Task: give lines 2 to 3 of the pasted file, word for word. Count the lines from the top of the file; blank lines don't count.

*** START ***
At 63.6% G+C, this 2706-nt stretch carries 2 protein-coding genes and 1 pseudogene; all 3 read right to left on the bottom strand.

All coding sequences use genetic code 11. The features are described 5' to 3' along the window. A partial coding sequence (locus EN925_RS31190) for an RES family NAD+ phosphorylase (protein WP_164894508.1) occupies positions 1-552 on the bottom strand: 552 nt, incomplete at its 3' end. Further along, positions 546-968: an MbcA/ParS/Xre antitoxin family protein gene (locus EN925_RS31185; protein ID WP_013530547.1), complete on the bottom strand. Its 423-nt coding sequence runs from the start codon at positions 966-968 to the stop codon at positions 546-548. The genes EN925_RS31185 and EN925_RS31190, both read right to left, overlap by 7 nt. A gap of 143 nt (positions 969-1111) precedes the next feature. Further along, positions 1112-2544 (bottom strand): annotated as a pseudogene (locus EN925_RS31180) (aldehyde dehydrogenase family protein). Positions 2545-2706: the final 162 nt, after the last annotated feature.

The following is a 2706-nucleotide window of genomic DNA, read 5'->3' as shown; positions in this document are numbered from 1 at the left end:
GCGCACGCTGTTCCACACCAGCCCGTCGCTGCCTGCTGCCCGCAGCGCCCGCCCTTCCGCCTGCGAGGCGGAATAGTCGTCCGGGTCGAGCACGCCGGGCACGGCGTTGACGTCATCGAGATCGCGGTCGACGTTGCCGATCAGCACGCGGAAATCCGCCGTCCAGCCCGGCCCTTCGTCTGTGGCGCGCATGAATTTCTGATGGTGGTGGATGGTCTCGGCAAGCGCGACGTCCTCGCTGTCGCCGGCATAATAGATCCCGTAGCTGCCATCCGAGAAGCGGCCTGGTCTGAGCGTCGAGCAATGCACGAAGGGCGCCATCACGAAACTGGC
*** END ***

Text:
All coding sequences use genetic code 11. The features are described 5' to 3' along the window. A partial coding sequence (locus EN925_RS31190) for an RES family NAD+ phosphorylase (protein WP_164894508.1) occupies positions 1-552 on the bottom strand: 552 nt, incomplete at its 3' end. Further along, positions 546-968: an MbcA/ParS/Xre antitoxin family protein gene (locus EN925_RS31185; protein ID WP_013530547.1), complete on the bottom strand. Its 423-nt coding sequence runs from the start codon at positions 966-968 to the stop codon at positions 546-548. The genes EN925_RS31185 and EN925_RS31190, both read right to left, overlap by 7 nt. A gap of 143 nt (positions 969-1111) precedes the next feature. Further along, positions 1112-2544 (bottom strand): annotated as a pseudogene (locus EN925_RS31180) (aldehyde dehydrogenase family protein). Positions 2545-2706: the final 162 nt, after the last annotated feature.

The following is a 2706-nucleotide window of genomic DNA, read 5'->3' as shown; positions in this document are numbered from 1 at the left end: